Mela Phulkari IV
It’s that time of the year again when Punjabis across the country congregate for the most unique extravaganza. Mela Phulkari, a one-of-its kind exhibition put together by the Punjabi concept store 1469, is back in its fourth avatar. Curated by art historian and cultural theorist Dr Alka Pande, Mela Phulkari, organised at the India Habitat Centre’s Open Palm Court, has in the past three years brought alive the rich culture of Punjab with some fascinating installations, artworks and exhibits of the exquisite Phulkari weaves by rural Punjabi women.
Mela Phulkari IV takes the art of preserving Punjabi heritage a step further by saluting the origin and journey of the Gurmukhi script that was born in Goindwal in Punjab five centuries ago. The Mela is an ode to the cultural enrichment of Punjab through the script entwined into various facets of the daily lives of the people.
Summarising the theme beautifully, the curator Alka Pande says, “For 2017 we decided to take yet another cultural metaphor under the large umbrella of Phulkari. This time we decided to explore the beauty of the written word through the simple beauty of the Gurmukhi script. Like Phulkari the origin of the Gurmukhi script is not really known. Attributed to the second Guru Angad, according to the Athur tablet found in Ludhiana district it is felt that Gurmukhi was prevalent even before.”
Some of the main highlights of the Mela would be:
1. Qandh-The Great Wall by graphic artist Orijit Sen’s mural of life in Punjab depicts the indomitable spirit of the Punjabis over the years.
2. Neev – The foundation by Harinder Singh is an ode to the great literary figure, Bhai Kahan Singh Nabha, the man who gave us the Mahaan Kosh, a work that modestly claims in its title to be an encyclopedia of Sikh Literature. Its remarkable coverage and exemplary accuracy has 64263 entries of brief definitions of difficult words from the Gurmukhi Script. It paves the foundation to all literary work in the language.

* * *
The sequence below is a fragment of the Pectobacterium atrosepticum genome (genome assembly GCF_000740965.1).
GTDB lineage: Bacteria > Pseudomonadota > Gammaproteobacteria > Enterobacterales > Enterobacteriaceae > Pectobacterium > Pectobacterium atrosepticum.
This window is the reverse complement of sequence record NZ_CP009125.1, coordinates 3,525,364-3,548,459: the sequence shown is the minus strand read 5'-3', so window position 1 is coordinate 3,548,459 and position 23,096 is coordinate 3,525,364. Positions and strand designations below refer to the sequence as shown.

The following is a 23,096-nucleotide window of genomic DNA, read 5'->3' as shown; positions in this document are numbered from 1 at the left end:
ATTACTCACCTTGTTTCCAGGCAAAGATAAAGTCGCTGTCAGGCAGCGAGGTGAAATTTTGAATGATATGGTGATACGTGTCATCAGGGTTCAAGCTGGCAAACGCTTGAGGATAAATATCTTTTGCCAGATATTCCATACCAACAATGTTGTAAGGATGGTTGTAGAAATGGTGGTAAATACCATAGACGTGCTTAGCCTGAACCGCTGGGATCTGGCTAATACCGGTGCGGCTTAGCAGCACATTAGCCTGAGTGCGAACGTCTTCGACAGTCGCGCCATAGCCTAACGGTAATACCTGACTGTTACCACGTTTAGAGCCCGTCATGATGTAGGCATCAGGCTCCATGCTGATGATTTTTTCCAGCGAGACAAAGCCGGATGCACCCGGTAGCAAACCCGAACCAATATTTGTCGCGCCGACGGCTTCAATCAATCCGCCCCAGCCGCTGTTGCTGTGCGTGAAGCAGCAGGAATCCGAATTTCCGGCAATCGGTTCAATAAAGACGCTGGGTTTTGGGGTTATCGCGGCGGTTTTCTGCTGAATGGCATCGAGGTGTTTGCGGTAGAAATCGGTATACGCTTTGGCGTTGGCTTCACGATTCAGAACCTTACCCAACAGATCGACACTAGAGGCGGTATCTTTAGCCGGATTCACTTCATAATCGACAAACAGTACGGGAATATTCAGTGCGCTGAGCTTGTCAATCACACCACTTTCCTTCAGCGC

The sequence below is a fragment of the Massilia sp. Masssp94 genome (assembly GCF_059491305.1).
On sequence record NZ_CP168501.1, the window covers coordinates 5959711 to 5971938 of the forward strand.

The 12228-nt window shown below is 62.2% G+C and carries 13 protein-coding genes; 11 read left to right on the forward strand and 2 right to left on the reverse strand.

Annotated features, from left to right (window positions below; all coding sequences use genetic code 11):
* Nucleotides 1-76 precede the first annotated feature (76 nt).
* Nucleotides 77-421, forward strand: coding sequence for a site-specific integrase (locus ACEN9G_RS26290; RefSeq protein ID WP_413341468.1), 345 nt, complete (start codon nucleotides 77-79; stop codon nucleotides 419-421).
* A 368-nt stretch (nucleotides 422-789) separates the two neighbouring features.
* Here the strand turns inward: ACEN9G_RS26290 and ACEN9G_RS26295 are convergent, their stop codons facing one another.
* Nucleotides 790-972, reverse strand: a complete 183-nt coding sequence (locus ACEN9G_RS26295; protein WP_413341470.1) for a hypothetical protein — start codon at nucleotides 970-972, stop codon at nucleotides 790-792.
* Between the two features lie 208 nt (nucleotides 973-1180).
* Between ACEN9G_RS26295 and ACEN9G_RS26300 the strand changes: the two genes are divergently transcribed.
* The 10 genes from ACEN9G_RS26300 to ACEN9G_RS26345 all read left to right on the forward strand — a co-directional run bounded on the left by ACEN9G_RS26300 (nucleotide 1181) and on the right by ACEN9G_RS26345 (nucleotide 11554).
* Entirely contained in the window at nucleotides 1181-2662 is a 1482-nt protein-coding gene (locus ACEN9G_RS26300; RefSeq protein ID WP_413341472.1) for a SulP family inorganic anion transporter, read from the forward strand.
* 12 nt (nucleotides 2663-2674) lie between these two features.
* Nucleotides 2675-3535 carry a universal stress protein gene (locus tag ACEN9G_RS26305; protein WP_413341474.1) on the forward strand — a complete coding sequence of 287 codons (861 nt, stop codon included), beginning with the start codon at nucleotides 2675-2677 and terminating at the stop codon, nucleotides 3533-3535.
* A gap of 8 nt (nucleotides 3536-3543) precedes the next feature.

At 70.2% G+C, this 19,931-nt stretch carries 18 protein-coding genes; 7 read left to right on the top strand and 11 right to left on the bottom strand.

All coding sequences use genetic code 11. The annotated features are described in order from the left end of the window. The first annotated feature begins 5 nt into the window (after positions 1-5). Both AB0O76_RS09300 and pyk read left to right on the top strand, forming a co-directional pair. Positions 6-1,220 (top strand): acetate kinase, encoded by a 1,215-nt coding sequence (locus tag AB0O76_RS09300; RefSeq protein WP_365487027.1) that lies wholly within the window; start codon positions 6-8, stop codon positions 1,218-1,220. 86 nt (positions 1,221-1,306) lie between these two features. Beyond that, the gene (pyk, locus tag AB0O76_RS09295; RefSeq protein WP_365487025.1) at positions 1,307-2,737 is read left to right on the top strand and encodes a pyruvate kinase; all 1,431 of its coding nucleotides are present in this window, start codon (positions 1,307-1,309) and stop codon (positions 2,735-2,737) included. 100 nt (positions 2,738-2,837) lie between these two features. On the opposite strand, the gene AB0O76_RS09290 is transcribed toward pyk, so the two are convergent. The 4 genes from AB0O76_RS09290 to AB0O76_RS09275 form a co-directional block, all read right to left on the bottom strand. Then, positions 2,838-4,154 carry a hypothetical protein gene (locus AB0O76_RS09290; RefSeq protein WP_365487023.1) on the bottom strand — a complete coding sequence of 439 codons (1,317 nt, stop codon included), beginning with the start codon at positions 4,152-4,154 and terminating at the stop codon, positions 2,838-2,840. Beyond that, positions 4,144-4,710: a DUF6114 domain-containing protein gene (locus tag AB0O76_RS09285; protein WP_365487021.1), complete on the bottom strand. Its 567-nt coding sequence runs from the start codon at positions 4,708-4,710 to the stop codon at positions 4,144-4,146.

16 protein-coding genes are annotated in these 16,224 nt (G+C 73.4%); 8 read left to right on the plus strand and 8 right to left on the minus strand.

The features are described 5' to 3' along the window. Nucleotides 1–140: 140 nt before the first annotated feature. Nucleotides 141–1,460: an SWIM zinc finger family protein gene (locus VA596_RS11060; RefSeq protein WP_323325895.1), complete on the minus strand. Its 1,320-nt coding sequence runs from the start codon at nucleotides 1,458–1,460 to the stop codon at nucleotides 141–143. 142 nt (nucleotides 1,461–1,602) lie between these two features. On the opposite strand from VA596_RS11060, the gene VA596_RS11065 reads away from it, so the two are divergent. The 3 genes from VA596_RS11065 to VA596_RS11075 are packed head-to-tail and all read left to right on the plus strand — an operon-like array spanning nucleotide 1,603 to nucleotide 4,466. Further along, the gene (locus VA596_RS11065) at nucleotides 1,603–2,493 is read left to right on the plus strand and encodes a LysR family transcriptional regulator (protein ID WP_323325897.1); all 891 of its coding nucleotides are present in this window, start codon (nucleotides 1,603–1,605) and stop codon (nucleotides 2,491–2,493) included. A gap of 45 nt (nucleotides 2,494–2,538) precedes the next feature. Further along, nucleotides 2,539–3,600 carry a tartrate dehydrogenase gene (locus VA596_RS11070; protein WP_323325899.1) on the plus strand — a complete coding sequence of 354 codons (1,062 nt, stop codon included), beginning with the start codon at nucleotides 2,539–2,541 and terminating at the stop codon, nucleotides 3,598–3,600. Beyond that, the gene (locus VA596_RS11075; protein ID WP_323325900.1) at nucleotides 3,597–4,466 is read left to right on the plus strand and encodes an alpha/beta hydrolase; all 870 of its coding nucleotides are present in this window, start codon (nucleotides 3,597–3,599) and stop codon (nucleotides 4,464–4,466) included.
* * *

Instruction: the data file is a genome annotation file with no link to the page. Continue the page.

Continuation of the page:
3. GT Road(Grand Trunk Road) by Jassi Sangha and Gurjeet Singh with a display of 101 robust jars (Martaban) that have typical names of Punjabi food articles written on them.
4. ਰਾਗਮਾਲਾ -Raagmala by Harinder Singh and Jagdeep Singh This installation boasts of over 31 Nanakshahi bricks celebrating the musical journey of the verses in the Guru Granth Sahib. The 31 ragas used in our scriptures are calligraphed on the nanakshahi “ittaan’, this variety of brick tiles were of moderate dimensions and could be used for reinforcing lime concretes in the structural walls and other thick components.
5. Samrala Chowk by Harinder Singh and Bhupinder Singh. An ode to the diaspora from Punjab that has dispersed to all parts of the world but have kept their Punjabiyat alive.
6. Kitaab The installation is a collection of Manuscripts by Punjab Digital Library, which is a voluntary organisation digitizing and preserving the cultural heritage of Punjab since 2003. The PDL collection includes manuscripts dated from the early fifteenth century, making it the biggest resource of digital material on Panjab, with over 15 million digitized pages.
7. Sangrur Bell by Ghazala Khan & Kirandeep Kaur This is an installation of 2500 sangrur bells. This miniature phulkari accessory is symbolic of the efforts to empower the woman of the rural Panjab.
8. ਕਰੀਂ ਕਿਤੇ ਮੇਲ ਰੱਬਾ, ਦਿੱਲੀ ਤੇ ਲਾਹੌਰ ਦਾ by Gurjeet Singh is an installation about origin of the panjabi language and gurmukhi script and later its bifurcation into Shahmukhi and Gurmukhi. Shahmukhi is written from right to left, while Gurmukhi is written from left to right.
9. Barhmaha Blocks of 12 months as per Punjabi calendar artistically engraved on wooden blocks with phulkari patterns in the backdrop.
10. ਸੋਨੇ ਦੀ ਸਵੇਰ ‘sone di swer’- Gold Rush – by Harinder Singh & Hashim Saifi — This installation is a depiction of typically vivid Punjabi morning with the golden bicycle with golden milk utensils.
11. Ikk meri akh kashni Phulkari by Harpreet Sokhi is inspired from the traditional Panjabi song, which says- Ma de hathan di ae phulkari nishani eh; Isse naseebawalan ne ronde hasde payii eh.
12. Interactive gurmukhi calligraphy by Gurjeet Singh.